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Monday flood report: Water is still rising in some parts of Horry County

Flood waters flow through homes in Conway’s Sherwood community

David Covington and Maura Walbourne paddle a canoe to their home on Long Ave. on Sunday. The Sherwood Drive area of Conway, S.C., began to look like a lake on Sunday as homes were submerged deeper in flood waters that have set historic records.
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David Covington and Maura Walbourne paddle a canoe to their home on Long Ave. on Sunday. The Sherwood Drive area of Conway, S.C., began to look like a lake on Sunday as homes were submerged deeper in flood waters that have set historic records.

The bad news: Floodwaters are still rising in some parts of Horry County on Monday.

But there’s some good news, too, in that waters are starting to recede in other areas.

Here’s a look at what communities can expect Monday and through this week, according to the National Weather Service.

Conway: The Waccamaw River is still rising near Conway and is expected to crest Wednesday at roughly 22 feet. That’s about 4 feet higher than water levels after Hurricane Matthew in 2016 and Hurricane Floyd in 1999.

On September 23, 2018 Rev. Kim Strong of Trinity United Methodist Church in Conway gives his congregation a message of hope on Sunday afternoon. Rev. Strong's church flooded and delivered his sermon in a different location.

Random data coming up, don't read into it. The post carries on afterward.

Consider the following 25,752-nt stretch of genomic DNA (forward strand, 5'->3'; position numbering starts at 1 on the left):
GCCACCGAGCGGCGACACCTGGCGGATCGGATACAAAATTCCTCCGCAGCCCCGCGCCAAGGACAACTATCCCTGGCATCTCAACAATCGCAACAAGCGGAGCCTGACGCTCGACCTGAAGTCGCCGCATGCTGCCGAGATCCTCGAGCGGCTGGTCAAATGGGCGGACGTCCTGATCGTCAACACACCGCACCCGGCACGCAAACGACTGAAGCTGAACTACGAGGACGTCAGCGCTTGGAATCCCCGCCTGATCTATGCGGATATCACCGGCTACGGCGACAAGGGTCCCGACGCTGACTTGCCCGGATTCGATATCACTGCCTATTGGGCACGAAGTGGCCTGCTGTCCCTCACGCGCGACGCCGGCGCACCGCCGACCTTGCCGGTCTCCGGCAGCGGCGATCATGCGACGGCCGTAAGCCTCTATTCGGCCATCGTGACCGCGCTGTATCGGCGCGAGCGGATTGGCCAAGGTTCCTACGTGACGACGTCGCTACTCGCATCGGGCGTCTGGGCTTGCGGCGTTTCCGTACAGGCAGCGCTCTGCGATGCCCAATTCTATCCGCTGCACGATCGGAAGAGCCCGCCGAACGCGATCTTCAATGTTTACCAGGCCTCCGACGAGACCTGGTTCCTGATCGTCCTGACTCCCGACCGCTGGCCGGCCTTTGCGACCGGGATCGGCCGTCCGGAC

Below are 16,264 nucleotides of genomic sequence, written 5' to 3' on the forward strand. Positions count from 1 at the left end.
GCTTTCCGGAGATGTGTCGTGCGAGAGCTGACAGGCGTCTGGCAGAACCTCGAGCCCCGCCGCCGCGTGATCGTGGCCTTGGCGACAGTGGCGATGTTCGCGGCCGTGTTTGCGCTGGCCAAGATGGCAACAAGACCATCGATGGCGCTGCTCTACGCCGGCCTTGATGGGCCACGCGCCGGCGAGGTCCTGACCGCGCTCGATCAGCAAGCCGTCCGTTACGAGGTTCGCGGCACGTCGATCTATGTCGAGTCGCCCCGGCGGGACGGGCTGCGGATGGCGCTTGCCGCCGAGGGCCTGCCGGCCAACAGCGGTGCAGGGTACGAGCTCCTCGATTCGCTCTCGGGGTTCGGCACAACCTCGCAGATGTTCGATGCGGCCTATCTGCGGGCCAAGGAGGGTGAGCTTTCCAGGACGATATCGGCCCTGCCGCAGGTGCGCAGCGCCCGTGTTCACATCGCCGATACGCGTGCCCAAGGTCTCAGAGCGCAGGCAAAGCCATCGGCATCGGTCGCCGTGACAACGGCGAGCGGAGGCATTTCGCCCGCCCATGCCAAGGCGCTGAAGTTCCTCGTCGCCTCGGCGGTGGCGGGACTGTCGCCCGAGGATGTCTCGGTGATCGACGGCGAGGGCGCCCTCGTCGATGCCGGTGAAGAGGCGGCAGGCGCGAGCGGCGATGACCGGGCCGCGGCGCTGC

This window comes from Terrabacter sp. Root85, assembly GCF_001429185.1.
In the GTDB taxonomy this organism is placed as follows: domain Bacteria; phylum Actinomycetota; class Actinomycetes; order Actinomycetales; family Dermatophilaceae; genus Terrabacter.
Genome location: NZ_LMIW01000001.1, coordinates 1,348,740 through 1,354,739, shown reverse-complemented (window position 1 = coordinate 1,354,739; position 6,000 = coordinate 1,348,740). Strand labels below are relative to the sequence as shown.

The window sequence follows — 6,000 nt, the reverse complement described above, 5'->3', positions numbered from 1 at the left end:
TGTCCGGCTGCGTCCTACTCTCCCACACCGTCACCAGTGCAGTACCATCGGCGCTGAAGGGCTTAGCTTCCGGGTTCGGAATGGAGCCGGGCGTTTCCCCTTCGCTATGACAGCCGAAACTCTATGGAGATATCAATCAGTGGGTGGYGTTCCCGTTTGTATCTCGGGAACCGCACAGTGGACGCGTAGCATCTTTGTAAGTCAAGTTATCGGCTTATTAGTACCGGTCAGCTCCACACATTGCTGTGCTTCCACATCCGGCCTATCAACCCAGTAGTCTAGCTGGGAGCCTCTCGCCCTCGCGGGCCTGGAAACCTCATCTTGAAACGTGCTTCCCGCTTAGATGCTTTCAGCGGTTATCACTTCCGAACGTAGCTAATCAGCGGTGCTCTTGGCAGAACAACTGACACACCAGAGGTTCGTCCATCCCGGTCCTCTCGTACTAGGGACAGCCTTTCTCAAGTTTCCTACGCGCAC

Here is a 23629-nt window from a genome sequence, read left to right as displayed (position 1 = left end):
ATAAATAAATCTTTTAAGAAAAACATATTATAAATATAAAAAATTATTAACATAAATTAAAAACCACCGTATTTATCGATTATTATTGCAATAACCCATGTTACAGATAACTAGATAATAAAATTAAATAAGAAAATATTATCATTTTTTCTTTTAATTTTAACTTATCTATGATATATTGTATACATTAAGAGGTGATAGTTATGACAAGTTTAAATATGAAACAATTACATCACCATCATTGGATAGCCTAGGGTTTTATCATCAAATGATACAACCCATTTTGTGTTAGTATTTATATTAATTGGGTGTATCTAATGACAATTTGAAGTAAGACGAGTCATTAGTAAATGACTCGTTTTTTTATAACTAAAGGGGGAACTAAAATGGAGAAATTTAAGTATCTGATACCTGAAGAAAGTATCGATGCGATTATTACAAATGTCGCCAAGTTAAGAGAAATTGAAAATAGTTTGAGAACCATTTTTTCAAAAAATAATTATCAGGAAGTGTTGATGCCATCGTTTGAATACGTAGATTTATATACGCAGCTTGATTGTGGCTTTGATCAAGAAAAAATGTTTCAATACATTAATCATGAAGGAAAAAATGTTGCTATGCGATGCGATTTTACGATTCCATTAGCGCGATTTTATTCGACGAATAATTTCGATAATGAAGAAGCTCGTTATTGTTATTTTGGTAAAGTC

Longs: The Waccamaw crested near Longs at 20.22 feet some time Friday or Saturday. The water level is falling and is expected to continue falling through the end of the week.

The Waccamaw River surges over Hwy. 9 in the Longs Community. Friday, Sept. 21, 2018.

Bucksport: The Waccamaw is still rising near Bucksport and is expected to crest Wednesday at 28 feet. That’s about 4 feet higher than the water level after Hurricane Matthew.

Socastee: The Intracoastal Waterway is still rising near Socastee and is expected to crest Wednesday at just above 23 feet. That’s about 4 feet higher than after Matthew.

Students from Socastee High School came out in force Wednesday to help members of the Rosewood neighborhood with sandbags and moving their belongings.

Galivants Ferry: The Little Pee Dee River crested near Galivants Ferry on Friday at 17.19 feet. By Monday morning, the water was at 14.8 feet. The water will recede through the end of the week.

Georgetown: It’s unclear when Georgetown will begin to see floodwaters as the Winyah Bay swells. Georgetown County officials are urging more than 8,000 households to evacuate.

Nagem: 919-829-4635; @sarah_nagem
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